Jawbone UP Band – we are what we measure

I recently received a Jawbone UP band as a gift.  It is one of a handful of devices on the market designed to help you live a better, happier, life through measurement.  And who doesn’t love fun with measurement?!

Jawbone UP

The are tons of UP product reviews out there so I won’t take a full stab at that.  In terms of my experience with the UP band, I find it comfortable to wear, reassuringly low-tech (techies grouse that it doesn’t use Bluetooth to synch to your iPhone, I find that somewhat comforting since I’m wearing it 24/7), and I love the fact that the battery lasts for 10 days so I don’t have yet another device to charge daily.

It syncs to my iPhone using the audio (headphone) port which was surprising but which works very well and quickly.  UP’s iPhone software is slick enough, and except for a few minor annoyances (around logging and editing activities) I don’t have any real complaints.  I have already lost the tiny charger – which is hard to find anywhere but online – and people complain about losing the cap at one end of the wristband, thought I’ve managed not to lose mine, yet.

Unlike the Nike Fuelband, Jawbone’s UP band measures both activity and sleep.  Given how structured my days are, I quickly discovered that measuring my activity level (steps taken) has been interesting but has had little effect.  I walk 3.75 miles each day as part of my commute, and I generally move around a good deal while I’m at the office, so while I enjoy seeing the activity information I could soon live without it.

The part that has been more revolutionary is sleep information.  I have no idea of the accuracy of the data, but the UP band tells me how long I’ve slept, how often I’ve woken up (though I’ve found it can’t fully distinguish between asleep and lying in bed with my eyes open), and it gives a minute-by-minute tracking of light and deep sleep.  This has been quite profound, because seeing the feedback on my sleep has taught me how sensitive I am to the amount of sleep I get and how my body does what it can to catch up when I fall behind on sleep (more deep sleep after nights of less sleep).  I can see the effects of just 10 minutes of meditation before bed (better, deeper sleep).  I can see the direct tradeoff I end up making between sleeping and exercising.  And I can no longer trick myself into thinking that missing an hour of sleep, or even a half hour, doesn’t affect me – it does.

Perhaps the most interesting societal part these observations is that while we know that sleep and activity are the two most important ingredients to living a happy and healthy life, it would seem natural to talk about exercising more and hitting a daily 10,000 steps goal (I’m not – I’m usually at around 7,800); whereas boasting that I’m doing a much better job at getting the 7 ½ hours of sleep I need seems odd.  It’s as if being a high-achiever and sleeping enough are somehow at odds, as if acknowledging that I need as much sleep as the next guy is an admission of just a little bit of frailty.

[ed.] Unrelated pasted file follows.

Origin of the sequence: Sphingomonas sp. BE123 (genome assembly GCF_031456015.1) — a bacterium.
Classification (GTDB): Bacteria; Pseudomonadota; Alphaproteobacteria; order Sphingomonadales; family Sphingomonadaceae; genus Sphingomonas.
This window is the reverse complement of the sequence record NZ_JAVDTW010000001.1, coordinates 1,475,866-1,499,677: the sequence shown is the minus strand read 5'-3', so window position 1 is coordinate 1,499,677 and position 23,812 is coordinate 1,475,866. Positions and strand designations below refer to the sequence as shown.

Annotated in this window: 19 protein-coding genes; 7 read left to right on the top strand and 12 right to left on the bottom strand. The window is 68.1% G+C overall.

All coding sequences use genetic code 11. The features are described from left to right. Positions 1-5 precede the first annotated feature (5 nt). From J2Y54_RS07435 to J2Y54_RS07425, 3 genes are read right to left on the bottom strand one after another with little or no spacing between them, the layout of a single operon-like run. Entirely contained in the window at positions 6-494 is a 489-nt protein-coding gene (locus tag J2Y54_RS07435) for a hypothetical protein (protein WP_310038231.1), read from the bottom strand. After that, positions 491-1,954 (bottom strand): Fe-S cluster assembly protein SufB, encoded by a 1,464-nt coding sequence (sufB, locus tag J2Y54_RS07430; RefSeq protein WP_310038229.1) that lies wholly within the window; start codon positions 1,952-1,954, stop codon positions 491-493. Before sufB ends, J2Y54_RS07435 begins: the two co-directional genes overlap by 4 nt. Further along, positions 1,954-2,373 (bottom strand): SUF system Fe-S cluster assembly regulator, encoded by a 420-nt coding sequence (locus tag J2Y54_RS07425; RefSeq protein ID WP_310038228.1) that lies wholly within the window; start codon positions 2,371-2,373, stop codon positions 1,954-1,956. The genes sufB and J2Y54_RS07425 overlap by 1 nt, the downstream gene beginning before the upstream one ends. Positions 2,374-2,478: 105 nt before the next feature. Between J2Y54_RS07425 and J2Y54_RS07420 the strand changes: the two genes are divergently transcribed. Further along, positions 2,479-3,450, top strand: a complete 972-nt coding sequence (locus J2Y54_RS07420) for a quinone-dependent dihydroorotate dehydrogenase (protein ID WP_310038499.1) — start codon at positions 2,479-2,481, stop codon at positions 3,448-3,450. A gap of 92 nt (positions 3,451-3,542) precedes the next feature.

In one of the funniest and most honest interviews I ever read with GE CEO Jeff Immelt, Immelt joked that “If I put my head down at your feet right now, I’d be asleep in 30 seconds. I can sleep anywhere, anyplace, anytime.”  That’s how tiring it was to be the CEO of GE.  These stories abound.  And while I admit to secretly wanting to be the kind of person who can produce at high levels and feel great with 4 or 5 hours of sleep, the truth is I’m not wired that way.

So, while I can’t tell you whether the UP band is better or worse than the Fitbit or the Nike Fuelband as an activity tracker, I will say that I prefer having a device that helps me keep track of how I spend all 24 hours of my day and not just the 16 ½ (or so) that I spend awake.

And it seems pretty clear to me that the next iteration of the smartphone is going to be some sort of wearable device, and I wonder if 10 years from now we’ll all laugh that we had those clunky things in our pockets, as we’ll have devices on our wrists that have all the functionality of our phones and of activity-trackers, and we’ll use glasses or any screen in front of us as visual displays.

In the meantime, sleep well.

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